Dying for a s…t!

My brother made the most ridiculous comment the other day (well I thought it was ridiculous anyway). As we sat in my car on the way home from a trip out I pulled over in a most inconvenient place and asked him to run into the shop and buy some toilet roll. He stared at me as though I was crazy and shouted, No way!  I was baffled and asked why not (just to mention my brother is 30yrs old) and he said ‘in case people think I am dying for a shit’. I found it quiet hilarious at the time, firing several questions at him in an attempt to explore this strange issue surrounding buying toilet rolls. I found out he has Never Ever bought toilet roll in his whole life and never will, furthermore he was deadly serious and offended about the suggestion. Apparently a friend saw him buying toilet roll for our mum when he was younger and said things like ‘are you gonna poo yourself’. I explained that was years ago and kids say things like that, however this comment must have devastated him and manifested into a future fear of buying toilet roll. I still laugh every single time a recall him saying that, it’s so funny.

Moreover I began to think about how small childhood incidents can cause lasting effects in adulthood. I began feeling slightly fearful and found myself constantly saying stuff like ‘oh no, don’t say things like that to her’, in relation to my daughters.  For example my mum was becoming frustrated because my daughter was refusing to get out of the bath so playfully stated ‘ hurry up or you will be sucked down the plug hole’, at which point I arrived at full speed with ‘oh no don’t say that to her’. My family have become really careful not to say the ‘wrong thing’ because my fears include the fear that my daughters will become fearful or anxious about something they have said and this might manifest into something that resembles the toilet roll incident in adulthood.

So what do you think? Should we be super careful about what we say to children? We cannot stop outside comments so how do we deal with these situations? Or are they part of character building in which we should just stay out of it?


What makes a good mother?

I have been parenting for a long time now, (I feel I have been a mother far longer than the single me ever existed) I love my children greatly but I still quarrel with myself about whether I am a good mother; I’ve worked in parenting assessment units observing ‘adequate parenting’ and advising parents on government standards in relation to such things as every child matters. However I still grapple with what my friend once termed as ‘bad mother syndrome’, which refers to me and a few other women he knows occasionally feeling ‘bad’ or ‘guilty’ about our parenting ability and choices.


I am a single parent, however I am aware that women who are married or cohabiting can often feel like single parents in their relationships and as a result experience some of the same issues described below. My dilemmas are; Do I work? Do I stay at home? Do I work part time? Do I focus on my parenting or push for a big career? My experience of working full time with a five year old and eleven year old has left me feeling sooooo guilty. I feel guilty when I am at work feeling that I should be home and guilty when I am at home and feeling I should be at work. I work 9-5 shifts and find that once they are collected from an inadequate childcare provider (like an overcrowded after school club or childminder that refuses to give them enough to drink or snack on because she hates her job and only wants the money) I am shovelling a half-hearted dinner down my children’s necks before my little one falls to sleep, or resorting to the familiar sound of ‘shall we just have McDonalds’, yuk! This consequently makes me feel even guiltier for feeding my kids crap which leads to ‘bad mother syndrome’ kicking in.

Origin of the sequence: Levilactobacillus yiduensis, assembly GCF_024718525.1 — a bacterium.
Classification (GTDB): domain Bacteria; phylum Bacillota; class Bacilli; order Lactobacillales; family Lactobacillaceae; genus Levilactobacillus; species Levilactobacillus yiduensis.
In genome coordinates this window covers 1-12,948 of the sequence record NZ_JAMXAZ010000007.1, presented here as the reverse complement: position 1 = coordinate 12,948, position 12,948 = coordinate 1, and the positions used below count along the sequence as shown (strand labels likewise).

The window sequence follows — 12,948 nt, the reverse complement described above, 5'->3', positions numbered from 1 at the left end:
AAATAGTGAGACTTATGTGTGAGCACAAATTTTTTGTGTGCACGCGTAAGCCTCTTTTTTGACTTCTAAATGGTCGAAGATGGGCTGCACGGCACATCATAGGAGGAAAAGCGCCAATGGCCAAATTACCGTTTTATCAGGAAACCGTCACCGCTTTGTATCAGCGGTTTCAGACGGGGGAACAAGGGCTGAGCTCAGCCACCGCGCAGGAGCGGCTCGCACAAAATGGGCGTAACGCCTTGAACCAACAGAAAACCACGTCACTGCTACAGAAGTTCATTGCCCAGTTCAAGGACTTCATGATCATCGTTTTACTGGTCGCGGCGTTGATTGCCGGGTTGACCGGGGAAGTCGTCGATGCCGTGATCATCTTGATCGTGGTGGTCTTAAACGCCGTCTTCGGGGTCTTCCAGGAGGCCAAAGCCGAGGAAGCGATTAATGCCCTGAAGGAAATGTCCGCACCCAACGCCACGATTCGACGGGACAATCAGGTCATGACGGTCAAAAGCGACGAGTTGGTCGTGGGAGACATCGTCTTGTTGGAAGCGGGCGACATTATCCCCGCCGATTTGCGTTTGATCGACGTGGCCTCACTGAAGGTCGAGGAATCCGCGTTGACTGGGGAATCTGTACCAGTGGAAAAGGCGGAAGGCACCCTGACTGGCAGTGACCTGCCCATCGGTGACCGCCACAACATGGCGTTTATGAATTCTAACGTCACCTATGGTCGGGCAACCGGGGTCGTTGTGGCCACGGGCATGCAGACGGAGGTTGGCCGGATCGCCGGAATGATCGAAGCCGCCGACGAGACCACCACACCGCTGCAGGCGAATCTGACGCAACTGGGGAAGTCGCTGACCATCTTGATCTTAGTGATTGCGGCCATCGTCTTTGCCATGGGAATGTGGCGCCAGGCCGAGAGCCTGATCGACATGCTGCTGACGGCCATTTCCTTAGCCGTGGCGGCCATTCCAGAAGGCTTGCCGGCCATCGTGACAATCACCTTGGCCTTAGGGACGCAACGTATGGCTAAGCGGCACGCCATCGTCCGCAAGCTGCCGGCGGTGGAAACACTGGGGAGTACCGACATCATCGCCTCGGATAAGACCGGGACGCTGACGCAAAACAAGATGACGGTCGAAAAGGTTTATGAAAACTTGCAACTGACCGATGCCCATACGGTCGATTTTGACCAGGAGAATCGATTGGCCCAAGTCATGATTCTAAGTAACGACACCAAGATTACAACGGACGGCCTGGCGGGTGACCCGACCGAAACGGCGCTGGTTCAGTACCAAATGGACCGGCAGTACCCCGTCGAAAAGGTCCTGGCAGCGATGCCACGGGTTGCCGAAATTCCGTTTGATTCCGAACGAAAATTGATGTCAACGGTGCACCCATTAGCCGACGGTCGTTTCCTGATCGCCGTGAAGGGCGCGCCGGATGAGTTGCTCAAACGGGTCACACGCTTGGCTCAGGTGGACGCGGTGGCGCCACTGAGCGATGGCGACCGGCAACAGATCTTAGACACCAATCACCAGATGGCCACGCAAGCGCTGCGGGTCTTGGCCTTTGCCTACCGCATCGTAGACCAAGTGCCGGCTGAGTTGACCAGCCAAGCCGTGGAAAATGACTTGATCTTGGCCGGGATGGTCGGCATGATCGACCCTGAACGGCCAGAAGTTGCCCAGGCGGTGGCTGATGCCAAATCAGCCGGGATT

My house becomes a permanent s..t whole because I am too tired to do house work or I have to do reading books and home work (my daughter is in grammar school and has tones of it) clothes and washing pile up and everything descends into chaos. I find my weekends are spent trying to catch up on house work and paperwork and that the phrase ‘me time’ becomes a bad rumour. I also miss my kids and feel cheated out of being a mother and spending time with my children and knowing them properly.

I have found part time work a bit better in the past, however the downfall is money. Tax credits hardly boost your wage and even though I had more time with the children I had less money. So what should the sacrifice be? My friend suggested she doesn’t feel pressured to work full time, she doesn’t care what people think of her choices. She gets her full rent paid as she earns a low wage and is able to keep her wages and receive some tax credits. She believes problems occur when you don’t know your kids and don’t have time to listen and nurture them. She states that people should do what’s best for them and working part time is good for her. She doesn’t have ‘bad mother syndrome’ (she has never worked full time and does not plan to anytime soon). However I have heard some people of the opinion that a good mother is somebody who earns enough money to support her family and show their children hard work ethics and not being at home a lot is a sacrifice we just have to make.

So what do you do? What would be ideal for you? Work or stay home? I would really like to hear your opinions, do you think stay at home mums are scroungers?

Jane x x